The real highlights here come from the cinematography, score, and – to an extent – the FX work, which is often good but not quite great. Director of photography Renato Tafuri’s camerawork employs many inventive shots, using POV and creative angles to sell the action of these spiteful spirits making a comeback. Once these apparitions manifest into something tangible, it’s often as some kind of Lovecraftian creature only the victims can see in their minds; like the guy who is attacked by a mutant fish that emerges from a bowl of holy water but when seen by someone else it appears as though the man is mutilating himself. Most other victims are tricked into this method of death; one is made to impale himself with a jackhammer (and it’s an ugly way to go), while another leaps off the church tower and is impaled on a spike. The creature FX leaves a little to be desired – some of the work looks too rubbery on screen – but the human deaths are expectedly gory and invoke some visceral feelings.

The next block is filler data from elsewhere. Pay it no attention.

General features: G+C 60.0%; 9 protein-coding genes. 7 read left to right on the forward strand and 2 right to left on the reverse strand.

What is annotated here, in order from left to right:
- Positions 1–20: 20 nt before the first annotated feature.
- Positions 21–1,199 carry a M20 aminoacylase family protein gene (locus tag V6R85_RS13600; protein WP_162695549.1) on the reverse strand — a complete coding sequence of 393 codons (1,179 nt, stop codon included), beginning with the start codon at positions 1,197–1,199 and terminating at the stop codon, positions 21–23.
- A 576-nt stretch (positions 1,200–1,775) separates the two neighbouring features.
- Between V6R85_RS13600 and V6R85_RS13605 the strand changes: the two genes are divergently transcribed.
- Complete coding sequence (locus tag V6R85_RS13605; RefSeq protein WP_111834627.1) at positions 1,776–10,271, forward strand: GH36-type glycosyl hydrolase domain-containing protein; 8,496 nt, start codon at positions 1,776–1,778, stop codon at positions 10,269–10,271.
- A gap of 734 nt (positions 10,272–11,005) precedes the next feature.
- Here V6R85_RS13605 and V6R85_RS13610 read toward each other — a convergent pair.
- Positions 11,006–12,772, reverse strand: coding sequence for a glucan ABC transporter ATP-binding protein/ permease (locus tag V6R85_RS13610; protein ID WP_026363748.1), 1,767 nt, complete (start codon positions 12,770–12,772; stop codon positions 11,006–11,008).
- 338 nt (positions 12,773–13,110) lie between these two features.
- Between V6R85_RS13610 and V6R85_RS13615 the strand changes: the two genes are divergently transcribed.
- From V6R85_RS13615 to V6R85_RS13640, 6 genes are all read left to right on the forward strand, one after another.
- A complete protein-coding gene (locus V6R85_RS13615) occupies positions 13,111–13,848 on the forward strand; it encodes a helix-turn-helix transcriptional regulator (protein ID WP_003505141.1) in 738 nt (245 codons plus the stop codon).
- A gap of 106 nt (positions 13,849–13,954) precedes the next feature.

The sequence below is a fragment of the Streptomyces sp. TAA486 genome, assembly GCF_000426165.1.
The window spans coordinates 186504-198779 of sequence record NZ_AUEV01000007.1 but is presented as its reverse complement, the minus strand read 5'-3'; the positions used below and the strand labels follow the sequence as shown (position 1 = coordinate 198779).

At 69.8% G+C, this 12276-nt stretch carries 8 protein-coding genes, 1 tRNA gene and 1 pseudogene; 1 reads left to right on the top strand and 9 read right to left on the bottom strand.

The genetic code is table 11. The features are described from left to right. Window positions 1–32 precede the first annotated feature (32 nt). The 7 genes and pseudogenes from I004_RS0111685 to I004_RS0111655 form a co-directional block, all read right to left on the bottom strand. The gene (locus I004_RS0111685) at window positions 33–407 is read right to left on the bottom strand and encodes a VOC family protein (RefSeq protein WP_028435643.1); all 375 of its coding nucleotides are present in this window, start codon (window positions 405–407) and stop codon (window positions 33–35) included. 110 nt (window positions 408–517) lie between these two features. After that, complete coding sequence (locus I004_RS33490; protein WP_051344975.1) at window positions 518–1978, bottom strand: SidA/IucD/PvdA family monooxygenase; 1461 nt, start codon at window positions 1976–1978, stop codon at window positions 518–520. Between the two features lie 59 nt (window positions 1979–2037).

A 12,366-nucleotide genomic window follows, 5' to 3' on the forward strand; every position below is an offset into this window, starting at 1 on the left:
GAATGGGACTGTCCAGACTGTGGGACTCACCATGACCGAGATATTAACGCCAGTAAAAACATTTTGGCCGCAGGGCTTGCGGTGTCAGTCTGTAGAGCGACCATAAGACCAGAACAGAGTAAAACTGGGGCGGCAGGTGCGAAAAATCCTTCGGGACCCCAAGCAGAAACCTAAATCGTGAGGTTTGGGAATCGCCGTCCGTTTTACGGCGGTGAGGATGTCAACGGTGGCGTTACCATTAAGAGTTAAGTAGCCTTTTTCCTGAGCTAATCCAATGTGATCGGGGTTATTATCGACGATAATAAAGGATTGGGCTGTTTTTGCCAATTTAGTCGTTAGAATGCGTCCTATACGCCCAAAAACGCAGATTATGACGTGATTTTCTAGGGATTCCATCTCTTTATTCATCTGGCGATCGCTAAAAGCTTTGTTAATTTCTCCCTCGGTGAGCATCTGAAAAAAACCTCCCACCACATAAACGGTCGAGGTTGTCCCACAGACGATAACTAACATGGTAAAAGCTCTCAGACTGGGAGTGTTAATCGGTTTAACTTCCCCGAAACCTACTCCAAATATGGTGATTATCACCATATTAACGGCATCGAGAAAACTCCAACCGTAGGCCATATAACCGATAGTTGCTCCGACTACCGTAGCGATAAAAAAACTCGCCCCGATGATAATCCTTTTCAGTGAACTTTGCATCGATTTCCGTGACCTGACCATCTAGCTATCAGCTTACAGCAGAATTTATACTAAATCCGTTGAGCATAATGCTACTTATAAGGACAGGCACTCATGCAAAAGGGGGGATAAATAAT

Scoring comes courtesy of “Keith Emerson and The Goblins”, which is really a murderer’s row consisting of Emerson, Goblin, Philip Glass, and Fabio Pignatelli. Given that impressive roster it’s no wonder the soundtrack is easily one of the film’s strongest aspects. It’s full of the high energy Goblin always brings to a film, along with their signature melding of sounds both analog and electronic. I love the use of organ (very fitting) and frequent percussion, imbuing the film with the excitement it lacks from a storytelling perspective. Emerson adds additional prog rock sensibilities while Glass is, assumedly, responsible for adding an ethereal air and a touch of classical sound. Scoring is often a clear highpoint in many Italian horror films and this is no exception.